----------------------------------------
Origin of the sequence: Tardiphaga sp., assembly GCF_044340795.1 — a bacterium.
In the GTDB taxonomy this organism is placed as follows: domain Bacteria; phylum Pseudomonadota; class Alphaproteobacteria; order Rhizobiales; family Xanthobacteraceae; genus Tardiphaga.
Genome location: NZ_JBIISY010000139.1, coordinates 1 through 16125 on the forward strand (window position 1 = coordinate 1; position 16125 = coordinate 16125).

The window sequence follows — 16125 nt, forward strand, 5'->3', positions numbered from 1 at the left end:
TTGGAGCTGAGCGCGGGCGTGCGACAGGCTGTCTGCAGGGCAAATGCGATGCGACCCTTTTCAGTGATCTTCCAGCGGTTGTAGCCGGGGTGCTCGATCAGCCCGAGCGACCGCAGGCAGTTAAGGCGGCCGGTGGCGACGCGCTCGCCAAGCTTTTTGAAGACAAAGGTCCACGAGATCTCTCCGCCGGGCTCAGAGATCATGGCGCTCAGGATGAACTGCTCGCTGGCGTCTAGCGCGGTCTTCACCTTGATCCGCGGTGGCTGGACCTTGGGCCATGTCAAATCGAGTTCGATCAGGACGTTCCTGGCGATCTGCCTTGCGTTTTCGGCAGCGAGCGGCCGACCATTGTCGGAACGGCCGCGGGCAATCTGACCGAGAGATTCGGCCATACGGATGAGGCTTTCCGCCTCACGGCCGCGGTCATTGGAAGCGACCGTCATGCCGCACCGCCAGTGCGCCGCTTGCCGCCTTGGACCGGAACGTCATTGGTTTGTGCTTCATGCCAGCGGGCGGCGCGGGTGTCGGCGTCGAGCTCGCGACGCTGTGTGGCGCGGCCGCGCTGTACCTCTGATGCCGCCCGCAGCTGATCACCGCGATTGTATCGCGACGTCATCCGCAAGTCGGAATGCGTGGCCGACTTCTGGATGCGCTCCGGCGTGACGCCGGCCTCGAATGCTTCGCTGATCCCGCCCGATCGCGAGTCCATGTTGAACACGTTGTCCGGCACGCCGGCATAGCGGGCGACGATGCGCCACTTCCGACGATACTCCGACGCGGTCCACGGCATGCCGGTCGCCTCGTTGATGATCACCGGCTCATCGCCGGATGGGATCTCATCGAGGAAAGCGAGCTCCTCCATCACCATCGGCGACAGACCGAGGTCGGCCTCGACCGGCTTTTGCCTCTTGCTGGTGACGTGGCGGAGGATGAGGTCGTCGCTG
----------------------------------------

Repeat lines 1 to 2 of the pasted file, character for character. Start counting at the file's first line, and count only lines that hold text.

Origin of the sequence: Tardiphaga sp., assembly GCF_044340795.1 — a bacterium.
In the GTDB taxonomy this organism is placed as follows: domain Bacteria; phylum Pseudomonadota; class Alphaproteobacteria; order Rhizobiales; family Xanthobacteraceae; genus Tardiphaga.